Nicias and I had been friends since infancy. The only falcon in Wyvern's Court, he was as much an anomaly as I was as the only wyvern, and that bond had made us very close. That he was the only male my age who I knew would never try to court me also helped. He had gracefully offered to take over for Gretchen for the evening, without speaking a word of regret about not being welcome at the reception. Salem might not have anything against feathers, but many serpents were still uncomfortable around a falcon

-  even one born and raised in Wyvern's Court.

"Something wrong?" my mother asked. As always, Danica Shardae seemed to embody the blending of the two courts that I often tried to mimic. Her gold hair was pinned up with combs decorated with images of the serpiente goddess Anhamirak, exposing the hawk feathers at the nape of her neck and a necklace of twisted gold, with a pendant in the form of an

Ahnleh, an ancient serpiente symbol meaning Fate. The necklace I wore every day had a coin stamped with the same symbol; it had been a gift from the dancer's nest to my mother when they had ceremonially welcomed her into their ranks, shortly before my birth. Even though my mother was dressed like a serpiente dancer right then, she held herself with the calm poise of an avian lady while listening to Nicias's report.

"I'm not sure," Nicias said. "A pride of lions entered our land a few minutes ago. The leader says he has a message for the royal house of Wyvern's Court." All the lions I knew of worked as mercenaries. Wyvern's Court had never needed them, though they had offered to serve both the avians and the serpiente at various times during the long years of war and had occasionally been hired.

"Are they waiting in the Rookery?" I asked.

"In the courtyard, yes."

As we started toward the eastern cliffs, my mother hesitated, glancing back at Marus and Urban. "Is it a good idea to leave them together?"

"Probably not," I admitted.

"An avian and a serpiente dancing together to impress the recipient of their mutual affection," my father mused. "It is bold, but not the most surprising thing I've ever heard of young men doing in their efforts to show off. They will probably be fine."

"Probably?" I asked. The words were not as comforting as I would have liked.

Chapter 3

We entered the Rookery courtyard to find six well-armed men and women watching us with a neutral attention. Every time I had spoken to the lions, they had been the epitome of courteousness, but even so, the sight of their soldiers unnerved me. Their leader stepped forward and bowed. "Diente and alistair Zane Cobriana; Tuuli Thea and Naga Danica Shardae; Princess Oliza Shardae Cobriana. And Arami'ka Irene Cobriana," Tavisan greeted us formally as my father's younger sister  -  Salem's mother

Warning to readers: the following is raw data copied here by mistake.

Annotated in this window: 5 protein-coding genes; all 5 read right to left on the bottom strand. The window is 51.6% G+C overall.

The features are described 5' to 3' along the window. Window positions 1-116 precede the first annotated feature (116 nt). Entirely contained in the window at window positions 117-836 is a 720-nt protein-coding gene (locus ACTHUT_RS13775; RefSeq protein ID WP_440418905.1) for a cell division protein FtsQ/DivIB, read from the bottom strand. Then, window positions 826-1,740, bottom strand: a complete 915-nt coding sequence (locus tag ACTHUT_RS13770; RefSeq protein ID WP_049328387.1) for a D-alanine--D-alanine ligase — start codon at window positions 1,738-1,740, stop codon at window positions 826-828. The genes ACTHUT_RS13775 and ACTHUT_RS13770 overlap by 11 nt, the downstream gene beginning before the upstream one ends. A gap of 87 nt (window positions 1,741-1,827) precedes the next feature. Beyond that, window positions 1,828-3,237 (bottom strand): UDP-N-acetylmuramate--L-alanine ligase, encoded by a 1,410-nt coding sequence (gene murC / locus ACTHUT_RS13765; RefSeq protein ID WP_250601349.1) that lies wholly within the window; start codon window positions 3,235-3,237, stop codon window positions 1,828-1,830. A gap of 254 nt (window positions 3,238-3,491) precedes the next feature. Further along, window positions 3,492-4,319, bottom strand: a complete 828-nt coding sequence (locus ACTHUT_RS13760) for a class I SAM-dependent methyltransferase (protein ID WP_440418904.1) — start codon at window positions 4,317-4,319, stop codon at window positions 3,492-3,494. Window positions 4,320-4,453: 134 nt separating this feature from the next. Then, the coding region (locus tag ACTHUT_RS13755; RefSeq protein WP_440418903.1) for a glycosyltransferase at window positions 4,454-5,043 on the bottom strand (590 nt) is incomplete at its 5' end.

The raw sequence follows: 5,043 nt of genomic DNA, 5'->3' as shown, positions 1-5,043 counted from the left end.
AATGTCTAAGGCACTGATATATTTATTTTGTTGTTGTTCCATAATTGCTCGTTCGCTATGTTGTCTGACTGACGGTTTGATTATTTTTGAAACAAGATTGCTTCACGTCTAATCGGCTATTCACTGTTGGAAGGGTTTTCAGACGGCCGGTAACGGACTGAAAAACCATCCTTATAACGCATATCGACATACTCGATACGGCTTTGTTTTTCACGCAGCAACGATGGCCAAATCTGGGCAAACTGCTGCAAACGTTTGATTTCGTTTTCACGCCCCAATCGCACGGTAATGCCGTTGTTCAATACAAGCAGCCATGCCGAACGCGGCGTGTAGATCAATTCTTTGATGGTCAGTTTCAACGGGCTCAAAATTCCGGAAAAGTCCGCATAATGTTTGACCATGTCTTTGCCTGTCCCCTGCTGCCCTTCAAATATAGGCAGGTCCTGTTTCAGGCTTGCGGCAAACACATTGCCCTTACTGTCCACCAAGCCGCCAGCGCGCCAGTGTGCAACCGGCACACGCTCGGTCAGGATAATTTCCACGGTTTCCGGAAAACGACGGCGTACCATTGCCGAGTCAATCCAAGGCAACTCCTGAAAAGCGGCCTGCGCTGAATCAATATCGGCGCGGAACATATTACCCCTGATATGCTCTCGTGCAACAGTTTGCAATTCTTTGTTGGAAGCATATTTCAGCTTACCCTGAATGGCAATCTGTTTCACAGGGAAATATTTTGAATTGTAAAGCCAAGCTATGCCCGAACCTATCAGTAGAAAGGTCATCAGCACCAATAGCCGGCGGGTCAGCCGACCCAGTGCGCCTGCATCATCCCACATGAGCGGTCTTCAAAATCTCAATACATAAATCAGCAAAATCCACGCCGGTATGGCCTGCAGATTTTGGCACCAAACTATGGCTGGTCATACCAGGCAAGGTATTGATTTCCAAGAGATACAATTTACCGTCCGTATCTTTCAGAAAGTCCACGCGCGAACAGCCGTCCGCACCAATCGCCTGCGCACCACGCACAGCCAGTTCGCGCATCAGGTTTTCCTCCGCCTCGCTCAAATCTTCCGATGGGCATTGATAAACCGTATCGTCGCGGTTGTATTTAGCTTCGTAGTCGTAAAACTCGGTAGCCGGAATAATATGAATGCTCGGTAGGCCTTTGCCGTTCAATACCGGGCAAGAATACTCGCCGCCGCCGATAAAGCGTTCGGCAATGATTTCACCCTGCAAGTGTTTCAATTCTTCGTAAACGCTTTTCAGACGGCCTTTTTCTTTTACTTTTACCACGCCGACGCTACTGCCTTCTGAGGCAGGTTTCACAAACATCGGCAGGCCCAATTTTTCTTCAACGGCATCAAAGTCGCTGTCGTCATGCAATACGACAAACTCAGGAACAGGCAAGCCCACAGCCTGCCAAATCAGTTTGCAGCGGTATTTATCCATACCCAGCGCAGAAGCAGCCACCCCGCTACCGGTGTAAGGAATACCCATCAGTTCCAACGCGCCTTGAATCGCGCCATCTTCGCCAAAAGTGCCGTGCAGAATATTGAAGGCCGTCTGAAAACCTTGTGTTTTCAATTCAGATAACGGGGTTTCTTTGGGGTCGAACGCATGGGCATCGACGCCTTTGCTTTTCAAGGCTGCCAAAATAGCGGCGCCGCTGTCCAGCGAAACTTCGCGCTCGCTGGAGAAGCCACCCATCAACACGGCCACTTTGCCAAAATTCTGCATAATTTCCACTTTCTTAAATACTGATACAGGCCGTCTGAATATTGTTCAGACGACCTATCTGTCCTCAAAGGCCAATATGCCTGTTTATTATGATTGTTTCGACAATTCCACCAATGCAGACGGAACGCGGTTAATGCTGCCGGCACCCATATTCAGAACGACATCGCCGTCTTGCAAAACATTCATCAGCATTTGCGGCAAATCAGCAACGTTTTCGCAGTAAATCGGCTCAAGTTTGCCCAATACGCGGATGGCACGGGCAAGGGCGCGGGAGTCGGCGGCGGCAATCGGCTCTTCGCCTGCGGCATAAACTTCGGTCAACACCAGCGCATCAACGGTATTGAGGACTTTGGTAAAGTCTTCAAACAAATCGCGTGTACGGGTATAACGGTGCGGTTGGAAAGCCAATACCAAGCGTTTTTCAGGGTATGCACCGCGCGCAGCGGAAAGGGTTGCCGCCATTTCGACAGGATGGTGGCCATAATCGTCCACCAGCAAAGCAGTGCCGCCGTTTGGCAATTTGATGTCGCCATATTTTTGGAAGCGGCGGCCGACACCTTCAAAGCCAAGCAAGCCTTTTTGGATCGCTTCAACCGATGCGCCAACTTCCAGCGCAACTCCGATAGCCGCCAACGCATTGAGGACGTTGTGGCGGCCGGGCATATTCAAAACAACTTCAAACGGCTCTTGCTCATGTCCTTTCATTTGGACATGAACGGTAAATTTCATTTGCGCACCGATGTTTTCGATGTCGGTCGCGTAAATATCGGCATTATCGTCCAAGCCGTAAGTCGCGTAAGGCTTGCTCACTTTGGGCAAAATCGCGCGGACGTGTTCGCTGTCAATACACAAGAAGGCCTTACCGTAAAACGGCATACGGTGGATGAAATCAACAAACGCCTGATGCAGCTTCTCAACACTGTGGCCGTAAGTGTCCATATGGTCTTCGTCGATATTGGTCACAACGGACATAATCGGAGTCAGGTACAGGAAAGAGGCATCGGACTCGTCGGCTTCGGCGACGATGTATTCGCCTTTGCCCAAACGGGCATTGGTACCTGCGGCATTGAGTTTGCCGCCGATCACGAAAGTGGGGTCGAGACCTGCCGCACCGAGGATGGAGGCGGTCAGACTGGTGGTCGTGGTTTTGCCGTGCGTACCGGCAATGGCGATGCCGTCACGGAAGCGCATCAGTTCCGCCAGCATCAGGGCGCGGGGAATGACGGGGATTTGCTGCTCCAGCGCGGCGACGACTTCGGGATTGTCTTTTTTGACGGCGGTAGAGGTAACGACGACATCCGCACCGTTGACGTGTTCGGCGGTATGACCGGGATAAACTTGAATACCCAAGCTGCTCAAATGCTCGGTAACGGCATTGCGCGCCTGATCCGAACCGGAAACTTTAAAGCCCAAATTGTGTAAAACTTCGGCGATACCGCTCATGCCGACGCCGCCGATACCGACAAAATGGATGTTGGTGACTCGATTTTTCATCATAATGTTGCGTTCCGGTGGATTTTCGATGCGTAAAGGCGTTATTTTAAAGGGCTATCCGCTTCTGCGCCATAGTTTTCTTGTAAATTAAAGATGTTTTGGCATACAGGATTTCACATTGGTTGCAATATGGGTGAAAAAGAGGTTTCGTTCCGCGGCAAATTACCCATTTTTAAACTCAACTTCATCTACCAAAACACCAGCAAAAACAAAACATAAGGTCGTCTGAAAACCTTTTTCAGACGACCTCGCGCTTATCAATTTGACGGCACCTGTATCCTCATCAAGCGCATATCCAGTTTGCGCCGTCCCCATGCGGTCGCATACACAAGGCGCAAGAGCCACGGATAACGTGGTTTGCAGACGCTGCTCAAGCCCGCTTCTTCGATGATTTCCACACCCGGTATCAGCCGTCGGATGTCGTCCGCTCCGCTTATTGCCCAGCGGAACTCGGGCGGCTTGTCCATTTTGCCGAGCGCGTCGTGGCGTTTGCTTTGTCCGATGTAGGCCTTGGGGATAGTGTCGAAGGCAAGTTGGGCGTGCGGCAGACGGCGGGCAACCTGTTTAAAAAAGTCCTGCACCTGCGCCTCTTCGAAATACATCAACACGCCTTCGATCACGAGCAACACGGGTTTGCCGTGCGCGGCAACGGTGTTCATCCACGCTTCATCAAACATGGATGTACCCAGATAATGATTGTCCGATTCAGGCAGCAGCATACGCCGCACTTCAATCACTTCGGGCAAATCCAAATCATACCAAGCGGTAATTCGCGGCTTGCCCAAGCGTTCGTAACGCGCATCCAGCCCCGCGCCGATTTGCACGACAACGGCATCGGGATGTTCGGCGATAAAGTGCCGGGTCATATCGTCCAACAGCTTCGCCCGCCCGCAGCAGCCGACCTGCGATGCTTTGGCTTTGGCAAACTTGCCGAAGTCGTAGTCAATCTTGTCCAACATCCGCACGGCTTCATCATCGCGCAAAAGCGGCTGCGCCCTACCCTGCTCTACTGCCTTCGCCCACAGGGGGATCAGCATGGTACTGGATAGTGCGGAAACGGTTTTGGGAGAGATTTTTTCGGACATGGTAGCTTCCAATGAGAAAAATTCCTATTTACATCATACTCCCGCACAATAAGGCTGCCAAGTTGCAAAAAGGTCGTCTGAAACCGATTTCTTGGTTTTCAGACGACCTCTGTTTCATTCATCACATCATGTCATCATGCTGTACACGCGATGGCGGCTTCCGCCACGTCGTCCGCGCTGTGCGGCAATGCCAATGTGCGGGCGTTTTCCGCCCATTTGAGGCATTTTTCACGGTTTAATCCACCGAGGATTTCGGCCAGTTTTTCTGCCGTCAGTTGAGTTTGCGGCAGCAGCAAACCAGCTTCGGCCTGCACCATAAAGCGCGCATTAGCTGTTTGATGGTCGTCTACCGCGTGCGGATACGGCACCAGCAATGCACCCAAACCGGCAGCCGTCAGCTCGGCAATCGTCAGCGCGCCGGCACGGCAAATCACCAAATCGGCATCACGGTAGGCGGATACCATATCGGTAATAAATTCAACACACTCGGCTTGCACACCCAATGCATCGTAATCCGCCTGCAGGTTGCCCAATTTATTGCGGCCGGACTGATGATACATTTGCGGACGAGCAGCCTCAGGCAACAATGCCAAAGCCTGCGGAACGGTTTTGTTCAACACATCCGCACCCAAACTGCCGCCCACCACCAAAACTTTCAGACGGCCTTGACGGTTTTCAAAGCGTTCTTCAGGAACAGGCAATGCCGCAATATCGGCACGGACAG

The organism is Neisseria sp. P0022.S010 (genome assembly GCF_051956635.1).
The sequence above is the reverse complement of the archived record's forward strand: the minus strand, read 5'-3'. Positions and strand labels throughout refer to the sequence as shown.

-  stepped into the room.

"I saw the three of you leave and came in case I was needed," Irene explained when we all looked back at her.

"That's yet to be seen," my father said. "Tavisan, I understand you have a message for us?"

"I'm here on behalf of Kalisa, the alpha of the Vahamil pack," Tavisan said. The wolves'

territory brushed against the northern borders of Wyvern's Court. We had always had excellent relations with them. "My pride recently stopped in Vahamil land to trade. As you know, it is our way to ask the permission of the leader of any territory we stop in, so I requested an audience with the alpha. It was... not entirely what I had expected.

"Kalisa has been injured, severely. I was told that it was a hunting accident. It is possible that a successor will be chosen. Kalisa says she would like her allies to be present, so that if necessary she can introduce them to the new alpha and help ensure a continuing alliance between the Vahamil and Wyvern's Court." I

was told. Kalisa says.

He was being very careful with his words.

"Why does it take six soldiers to deliver a message?" I asked.

"I have given you the message, as I was requested," he replied. "Anything else I might tell you would be speculation."

I glanced at my parents, but they both nodded for me to continue. "Is there other information you feel we should know?"

"It seems odd that the Vahamil would hire an outsider to deliver such important news. Normally my pride is asked to carry messages only across terrain that those sending them could not easily cross  -  which is not the case with the wolves  -  or in times when one does not want to place an important missive in the hands of someone of questionable loyalty. I do not know exactly how precarious Kalisa's position is, or how many wolves are currently vying for leadership, but my impression is that there are not many she can trust."